If you walk by the Donald E. Armstrong Building, on McTavish Street, you’ll notice a plaque – recently installed – that officially attests to the LEED Silver certification the building was granted. The LEED certification follows the extensive renovation the former home of the McGill bookstore underwent in 2017. The building was transformed to host the Desautels Faculty of Management’s master’s programs and provide the faculty an additional 48,666 square feet.
Throughout the transformation, efforts were made to significantly reduce the environmental impact of the project, primarily by renovating and, thus, reusing the existing building. In addition, the energy efficiency of the building was improved by 37 per cent and water efficiency by 40 per cent.
LEED, which stands for Leadership in Energy and Environmental Design, is the most widely used green building rating system in the world. It is a framework for healthy, efficient, carbon and cost-saving green buildings. There are four levels of LEED certification: Certified, Silver, Gold and Platinum.
McGill has integrated LEED-equivalent standards in its construction and renovation projects for many years. For example, the Life Sciences Complex, inaugurated in 2008, obtained LEED Gold certification.
“Current or recent projects for which McGill is pursuing LEED certification include a new research facility at the Gault Nature Reserve, the new greenhouse under construction at Macdonald Campus, the new central hub for the Alan Edwards Centre for Research on Pain, and two other research facilities on the downtown campus,” says Emmanuelle Lapointe, Director, Design Services, Facilities Management and Ancillary Services (FMAS).
McGill’s new Gold standard
In its Climate and Sustainability Strategy 2020-2025, McGill established the requirement that all new construction and major renovation projects be, at minimum, LEED Gold certified.
Increasing the number of LEED-certified buildings contributes to McGill’s long-term target of achieving a Platinum sustainability rating under the Sustainability Tracking, Assessment & Rating System (STARS®, a framework used by universities and colleges).
The LEED Gold requirement applies to the construction of all new buildings and renovations consisting of more than 50 per cent of a building’s floor area. In this respect, McGill is pursuing LEED Gold certification for two of its major infrastructure projects: the New Vic and Fiat Lux.
For major interior fit-outs, meaning renovations of more than 500 m2 of a building and the modification of two or more building systems, McGill aims for LEED Gold equivalency. Equivalency is defined as the integration of LEED Gold criteria without officially submitting the project for certification.
“Due to technical constraints, limited scopes and/or financial constraints, it is not always possible to submit all of McGill’s projects for certification,” explains Philippe St-Jean, Senior Sustainable Construction Officer, Design Services, FMAS. “For example, projects in historic buildings that cannot be properly insulated for technical reasons might fail to meet the energy performance prerequisites.”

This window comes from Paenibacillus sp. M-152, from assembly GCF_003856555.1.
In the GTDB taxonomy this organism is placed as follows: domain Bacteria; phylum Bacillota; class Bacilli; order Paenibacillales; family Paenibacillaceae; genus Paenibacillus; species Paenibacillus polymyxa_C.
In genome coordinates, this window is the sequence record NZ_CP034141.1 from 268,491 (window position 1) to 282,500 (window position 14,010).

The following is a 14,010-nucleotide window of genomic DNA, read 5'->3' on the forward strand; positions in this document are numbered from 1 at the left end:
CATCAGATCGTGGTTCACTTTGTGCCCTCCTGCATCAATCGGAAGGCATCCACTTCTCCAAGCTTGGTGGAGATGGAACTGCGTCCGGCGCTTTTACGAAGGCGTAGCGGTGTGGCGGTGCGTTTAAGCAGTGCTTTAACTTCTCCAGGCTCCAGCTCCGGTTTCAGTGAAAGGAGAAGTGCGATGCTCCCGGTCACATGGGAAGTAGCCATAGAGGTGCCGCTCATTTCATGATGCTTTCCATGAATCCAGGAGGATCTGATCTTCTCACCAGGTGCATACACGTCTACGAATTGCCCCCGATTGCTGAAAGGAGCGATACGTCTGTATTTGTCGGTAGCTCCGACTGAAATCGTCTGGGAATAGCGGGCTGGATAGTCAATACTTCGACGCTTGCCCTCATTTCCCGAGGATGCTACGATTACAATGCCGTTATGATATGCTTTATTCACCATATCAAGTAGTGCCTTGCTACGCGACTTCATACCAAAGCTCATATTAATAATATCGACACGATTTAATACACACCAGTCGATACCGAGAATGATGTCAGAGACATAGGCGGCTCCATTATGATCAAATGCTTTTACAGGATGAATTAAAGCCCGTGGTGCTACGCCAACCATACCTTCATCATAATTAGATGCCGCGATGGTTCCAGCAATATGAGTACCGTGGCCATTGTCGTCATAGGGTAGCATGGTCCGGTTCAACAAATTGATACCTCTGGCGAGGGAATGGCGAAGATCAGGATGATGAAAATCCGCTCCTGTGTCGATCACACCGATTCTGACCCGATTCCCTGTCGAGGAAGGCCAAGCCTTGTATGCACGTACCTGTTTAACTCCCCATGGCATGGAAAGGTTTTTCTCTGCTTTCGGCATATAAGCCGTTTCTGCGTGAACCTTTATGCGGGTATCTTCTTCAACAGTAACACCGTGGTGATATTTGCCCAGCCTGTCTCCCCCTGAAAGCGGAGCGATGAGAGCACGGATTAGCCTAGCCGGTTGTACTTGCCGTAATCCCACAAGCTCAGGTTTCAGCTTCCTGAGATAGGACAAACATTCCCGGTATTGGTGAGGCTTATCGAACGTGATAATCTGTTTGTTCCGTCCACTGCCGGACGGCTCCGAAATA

However, McGill’s building design standards are developed so as to apply best practices related to sustainability across construction and renovation projects, including applicable LEED requirements, even without pursuing certification per se.
Raising the bar through building design standards
McGill’s building design standards ensure consistency across projects. Developed in collaboration with the various FMAS teams, based on each unit’s expertise, these standards touch upon every aspect of construction and renovation.
In addition to sustainability considerations, McGill’s standards also integrate aspects related to the wellbeing of building occupants, inspired by WELL criteria. The WELL certification is a roadmap for promoting the physical and psychological health of occupants through design decisions.
Standards aimed at improving sustainability and wellbeing include those that provide guidelines for the choice of products and materials, waste management, the elimination of refrigerants in HVAC equipment, occupant access to nature within or around the building and daylight maximization.
Another important factor in decisions is the cost of the material or equipment over time. “We require an analysis of what is called the Total Cost of Ownership [TCO] for all major construction and renovation projects,” says St-Jean. “TCO, or actual cost, quantifies the cost of the purchase across the product’s or equipment’s entire lifecycle, from purchasing and deploying to use and retiring. For example, a piece of equipment may be more expensive to purchase but more durable or less expensive to operate.” The TCO analyses therefore help identify the solutions best aligned with a sustainable and efficient management of McGill’s financial and human resources, and of its physical infrastructure.